Those struggling to get developments done often use the acronym NIMBY – not in my backyard – to describe opponents of their plans. While it may serve as a useful shorthand for neighborhood opposition to projects for the common good, in many cases it may also be unfair.
Most Americans’ wealth is tied up in their home, a home that they often choose because of the quality of life the neighborhood offers. To routinely throw out such ad hominem attacks against people who may just be trying to protect their home values and their quality of life can come off as counterproductive or spurious. After all, one sign of a healthy neighborhood is when the neighbors care about what happens next.
That said, we live in a market economy. Neighborhoods are not changeless museums. Two of the great challenges facing Utah are a growing population and rising housing prices. Changing the way we grow, and in some cases allowing change in our neighborhoods, will be necessary to meeting these challenges.
So, we must find a balance, bringing in new housing and new housing types, but in a way that respects the quality-of-life concerns of existing neighborhoods.
In November, the Utah Foundation launched a multi-part study, “Is the Middle Missing? A Guide to Expanding Options for Utah Homebuyers and Renters.” The newly released third installment, “Utahns’ Development Preferences,” draws on the findings of a recent Utah Foundation survey to reveal favored approaches for new housing.
“Missing Middle Housing” is a term that encompasses a variety of multi-unit housing buildings that are house scale, facilitate neighborhood walkability, accommodate changing demographics and preferences, and are available to people with a range of incomes. Middle housing offers the potential to increase the supply of housing, but at a scale that is not objectionable to most neighbors and in a manner that can improve upon neighborhoods.
Like it or not, housing development in Utah is already changing. For example, in Salt Lake County, single-family detached development — which has long been predominant — is becoming less common (only 24% of new units in 2020), while middle housing is on the increase (32%), and larger multifamily units are taking up the lion’s share of new development (44%).
Is this what Utahns want? Respondents to the Utah Foundation survey say they prefer single-family detached housing, though they did offer positive responses to some small middle housing with the appearance of a single-family home. Most survey respondents (60%) support more affordable housing options in their neighborhoods, with 38% strongly supporting more options. To address affordability issues, about 46% of survey respondents would accept middle housing in their neighborhoods. But Utahns are generally not fond of having apartment complexes nearby.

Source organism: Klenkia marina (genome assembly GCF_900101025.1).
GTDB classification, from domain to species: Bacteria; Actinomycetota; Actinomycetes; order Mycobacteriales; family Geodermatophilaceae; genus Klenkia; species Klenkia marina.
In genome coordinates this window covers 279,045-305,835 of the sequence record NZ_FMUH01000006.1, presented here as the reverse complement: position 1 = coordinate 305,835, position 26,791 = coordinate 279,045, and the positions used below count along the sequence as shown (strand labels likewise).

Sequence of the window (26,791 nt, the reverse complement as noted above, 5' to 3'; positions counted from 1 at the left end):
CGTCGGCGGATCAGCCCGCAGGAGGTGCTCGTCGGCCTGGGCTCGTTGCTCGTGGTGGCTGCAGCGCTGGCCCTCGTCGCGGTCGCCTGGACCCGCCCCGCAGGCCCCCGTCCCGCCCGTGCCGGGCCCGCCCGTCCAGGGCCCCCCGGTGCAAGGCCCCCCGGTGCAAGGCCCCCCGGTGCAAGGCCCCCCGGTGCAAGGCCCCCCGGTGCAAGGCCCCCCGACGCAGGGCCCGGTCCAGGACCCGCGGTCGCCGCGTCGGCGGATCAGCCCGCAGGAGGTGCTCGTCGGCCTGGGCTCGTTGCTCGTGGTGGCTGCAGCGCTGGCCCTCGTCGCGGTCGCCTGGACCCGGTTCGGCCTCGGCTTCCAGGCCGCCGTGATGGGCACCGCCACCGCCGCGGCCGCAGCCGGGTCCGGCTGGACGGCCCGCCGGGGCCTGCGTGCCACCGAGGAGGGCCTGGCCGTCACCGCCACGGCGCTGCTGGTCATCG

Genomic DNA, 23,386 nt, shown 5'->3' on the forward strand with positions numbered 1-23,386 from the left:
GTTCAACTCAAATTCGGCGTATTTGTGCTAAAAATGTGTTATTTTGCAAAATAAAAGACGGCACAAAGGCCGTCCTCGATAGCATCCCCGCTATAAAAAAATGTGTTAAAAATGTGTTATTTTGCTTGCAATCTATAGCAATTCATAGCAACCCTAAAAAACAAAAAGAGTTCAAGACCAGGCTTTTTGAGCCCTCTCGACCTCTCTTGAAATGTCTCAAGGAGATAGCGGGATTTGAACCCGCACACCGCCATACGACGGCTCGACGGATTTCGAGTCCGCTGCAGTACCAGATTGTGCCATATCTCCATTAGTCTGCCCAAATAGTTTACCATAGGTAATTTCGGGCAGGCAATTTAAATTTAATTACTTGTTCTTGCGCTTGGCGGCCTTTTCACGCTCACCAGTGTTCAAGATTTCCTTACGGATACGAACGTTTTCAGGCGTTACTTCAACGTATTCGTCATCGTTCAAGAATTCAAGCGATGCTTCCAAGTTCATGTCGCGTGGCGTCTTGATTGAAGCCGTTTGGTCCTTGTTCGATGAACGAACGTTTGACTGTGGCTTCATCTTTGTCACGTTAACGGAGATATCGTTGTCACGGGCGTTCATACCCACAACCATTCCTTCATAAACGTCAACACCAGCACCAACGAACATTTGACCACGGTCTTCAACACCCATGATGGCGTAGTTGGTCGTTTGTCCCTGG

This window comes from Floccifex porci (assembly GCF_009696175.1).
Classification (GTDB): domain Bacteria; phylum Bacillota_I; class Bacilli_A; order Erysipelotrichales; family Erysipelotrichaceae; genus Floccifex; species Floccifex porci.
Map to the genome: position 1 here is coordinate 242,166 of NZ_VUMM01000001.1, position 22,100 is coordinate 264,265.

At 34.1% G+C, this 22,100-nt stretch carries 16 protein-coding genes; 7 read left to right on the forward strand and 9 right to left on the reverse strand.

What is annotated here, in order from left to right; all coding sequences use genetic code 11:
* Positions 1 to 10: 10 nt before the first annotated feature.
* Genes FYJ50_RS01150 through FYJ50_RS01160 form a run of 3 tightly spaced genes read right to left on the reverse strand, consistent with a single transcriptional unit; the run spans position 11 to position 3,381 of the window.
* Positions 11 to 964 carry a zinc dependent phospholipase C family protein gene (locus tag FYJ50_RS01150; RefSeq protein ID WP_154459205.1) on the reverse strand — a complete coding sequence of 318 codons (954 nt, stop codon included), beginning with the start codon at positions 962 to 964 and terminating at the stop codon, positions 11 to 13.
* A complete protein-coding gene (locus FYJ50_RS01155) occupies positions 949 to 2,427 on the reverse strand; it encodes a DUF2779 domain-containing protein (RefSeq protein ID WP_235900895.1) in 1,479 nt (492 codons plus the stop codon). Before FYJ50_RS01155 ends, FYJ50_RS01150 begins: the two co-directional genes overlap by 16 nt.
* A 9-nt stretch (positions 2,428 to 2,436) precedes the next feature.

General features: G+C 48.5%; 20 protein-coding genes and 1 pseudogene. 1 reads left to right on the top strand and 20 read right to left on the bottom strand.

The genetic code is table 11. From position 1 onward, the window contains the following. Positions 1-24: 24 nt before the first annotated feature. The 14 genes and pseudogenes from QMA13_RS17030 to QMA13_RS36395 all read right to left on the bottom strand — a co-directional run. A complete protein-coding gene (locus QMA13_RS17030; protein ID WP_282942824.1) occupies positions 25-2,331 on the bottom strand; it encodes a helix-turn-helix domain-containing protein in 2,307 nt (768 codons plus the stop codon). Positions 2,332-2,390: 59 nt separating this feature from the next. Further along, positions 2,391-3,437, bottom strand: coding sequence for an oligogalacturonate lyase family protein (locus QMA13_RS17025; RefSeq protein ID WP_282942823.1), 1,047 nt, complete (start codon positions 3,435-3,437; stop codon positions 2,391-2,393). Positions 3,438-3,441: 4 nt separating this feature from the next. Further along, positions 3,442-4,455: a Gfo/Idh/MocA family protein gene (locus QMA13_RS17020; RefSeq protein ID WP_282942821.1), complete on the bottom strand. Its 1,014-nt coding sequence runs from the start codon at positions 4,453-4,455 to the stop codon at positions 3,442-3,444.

In other words, there is the possibility of bringing in a wider variety of housing units, even within existing neighborhoods, but it should harmonize with the neighborhoods. Several developers are already blending new multifamily units into predominantly single-family neighborhoods, forming development patterns that resemble historic approaches. Utahns’ preference for the appearance of single-family homes suggests that middle housing will meet with greater acceptance if developed in keeping with the style and scale of single-family dwellings.
Getting style and scale right is essential. Nearly three-quarters of survey respondents say that style is the most important factor, other than housing type, in their housing preferences. That is followed by scale – or the size compared to other homes (64%).
Finally, expanding homeownership opportunities is critical to preserving Utah’s socio-economic strength, and therefore is an important component to any development strategy focused on middle housing. Homeownership is correlated with wealth; the median homeowner net worth is $255,000, while the median renter net worth is $6,300. However, in 2020, the share of renters priced out of Utah’s median-priced home jumped to 73%, from 63% the year before.
To begin to arrest that trend, we’ll have to get creative. We’ll have to be more flexible. And developers and neighbors will need to listen to each other.
Peter Reichard is president of the Utah Foundation, a nonpartisan, nonprofit public policy research organization. Reach him at firstname.lastname@example.org. Read the study “Is the Middle Missing?” at utahfoundation.org.